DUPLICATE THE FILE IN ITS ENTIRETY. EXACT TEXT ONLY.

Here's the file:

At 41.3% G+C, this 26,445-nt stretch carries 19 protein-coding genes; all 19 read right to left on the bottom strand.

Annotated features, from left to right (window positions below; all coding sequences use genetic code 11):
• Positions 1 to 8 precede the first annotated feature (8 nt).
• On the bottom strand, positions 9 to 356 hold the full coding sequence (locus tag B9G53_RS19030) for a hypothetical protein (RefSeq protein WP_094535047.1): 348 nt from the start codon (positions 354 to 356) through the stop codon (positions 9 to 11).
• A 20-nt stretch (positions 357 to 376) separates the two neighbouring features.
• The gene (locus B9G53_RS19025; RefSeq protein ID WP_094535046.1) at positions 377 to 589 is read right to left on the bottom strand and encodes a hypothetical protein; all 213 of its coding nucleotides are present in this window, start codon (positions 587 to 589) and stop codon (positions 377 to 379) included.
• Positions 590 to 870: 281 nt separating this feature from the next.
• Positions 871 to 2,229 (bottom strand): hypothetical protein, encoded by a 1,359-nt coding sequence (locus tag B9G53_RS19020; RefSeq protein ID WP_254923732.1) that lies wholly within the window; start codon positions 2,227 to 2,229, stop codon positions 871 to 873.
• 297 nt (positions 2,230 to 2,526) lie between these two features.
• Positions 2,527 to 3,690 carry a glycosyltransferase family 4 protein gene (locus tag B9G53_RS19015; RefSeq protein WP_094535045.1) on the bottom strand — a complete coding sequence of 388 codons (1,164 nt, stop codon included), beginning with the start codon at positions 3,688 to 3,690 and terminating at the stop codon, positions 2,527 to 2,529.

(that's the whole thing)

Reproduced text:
At 41.3% G+C, this 26,445-nt stretch carries 19 protein-coding genes; all 19 read right to left on the bottom strand.

Annotated features, from left to right (window positions below; all coding sequences use genetic code 11):
• Positions 1 to 8 precede the first annotated feature (8 nt).
• On the bottom strand, positions 9 to 356 hold the full coding sequence (locus tag B9G53_RS19030) for a hypothetical protein (RefSeq protein WP_094535047.1): 348 nt from the start codon (positions 354 to 356) through the stop codon (positions 9 to 11).
• A 20-nt stretch (positions 357 to 376) separates the two neighbouring features.
• The gene (locus B9G53_RS19025; RefSeq protein ID WP_094535046.1) at positions 377 to 589 is read right to left on the bottom strand and encodes a hypothetical protein; all 213 of its coding nucleotides are present in this window, start codon (positions 587 to 589) and stop codon (positions 377 to 379) included.
• Positions 590 to 870: 281 nt separating this feature from the next.
• Positions 871 to 2,229 (bottom strand): hypothetical protein, encoded by a 1,359-nt coding sequence (locus tag B9G53_RS19020; RefSeq protein ID WP_254923732.1) that lies wholly within the window; start codon positions 2,227 to 2,229, stop codon positions 871 to 873.
• 297 nt (positions 2,230 to 2,526) lie between these two features.
• Positions 2,527 to 3,690 carry a glycosyltransferase family 4 protein gene (locus tag B9G53_RS19015; RefSeq protein WP_094535045.1) on the bottom strand — a complete coding sequence of 388 codons (1,164 nt, stop codon included), beginning with the start codon at positions 3,688 to 3,690 and terminating at the stop codon, positions 2,527 to 2,529.